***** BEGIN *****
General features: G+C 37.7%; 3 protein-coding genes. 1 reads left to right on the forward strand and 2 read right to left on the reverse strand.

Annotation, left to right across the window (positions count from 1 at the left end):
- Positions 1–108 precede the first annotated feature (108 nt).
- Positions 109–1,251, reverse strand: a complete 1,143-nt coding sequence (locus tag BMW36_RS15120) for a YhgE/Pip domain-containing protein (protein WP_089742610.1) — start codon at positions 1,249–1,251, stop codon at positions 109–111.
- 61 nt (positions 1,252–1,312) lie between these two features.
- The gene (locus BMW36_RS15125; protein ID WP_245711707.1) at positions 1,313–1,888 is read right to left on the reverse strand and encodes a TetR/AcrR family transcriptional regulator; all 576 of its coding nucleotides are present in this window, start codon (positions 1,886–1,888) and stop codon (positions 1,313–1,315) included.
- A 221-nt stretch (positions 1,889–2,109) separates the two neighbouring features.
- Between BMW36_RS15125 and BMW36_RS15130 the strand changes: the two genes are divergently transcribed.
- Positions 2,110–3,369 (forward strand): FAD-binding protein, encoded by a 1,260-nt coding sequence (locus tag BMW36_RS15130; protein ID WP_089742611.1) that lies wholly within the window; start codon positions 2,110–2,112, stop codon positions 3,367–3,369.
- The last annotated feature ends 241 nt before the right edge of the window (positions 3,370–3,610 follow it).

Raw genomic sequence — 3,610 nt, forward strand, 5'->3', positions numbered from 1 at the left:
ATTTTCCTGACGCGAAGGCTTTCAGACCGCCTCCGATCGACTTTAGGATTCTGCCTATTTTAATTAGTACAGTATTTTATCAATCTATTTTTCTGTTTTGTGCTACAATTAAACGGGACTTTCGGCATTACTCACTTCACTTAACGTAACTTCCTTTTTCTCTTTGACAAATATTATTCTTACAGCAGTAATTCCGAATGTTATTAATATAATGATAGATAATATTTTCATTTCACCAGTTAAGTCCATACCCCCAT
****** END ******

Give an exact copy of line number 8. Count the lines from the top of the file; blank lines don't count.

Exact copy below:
- Between BMW36_RS15125 and BMW36_RS15130 the strand changes: the two genes are divergently transcribed.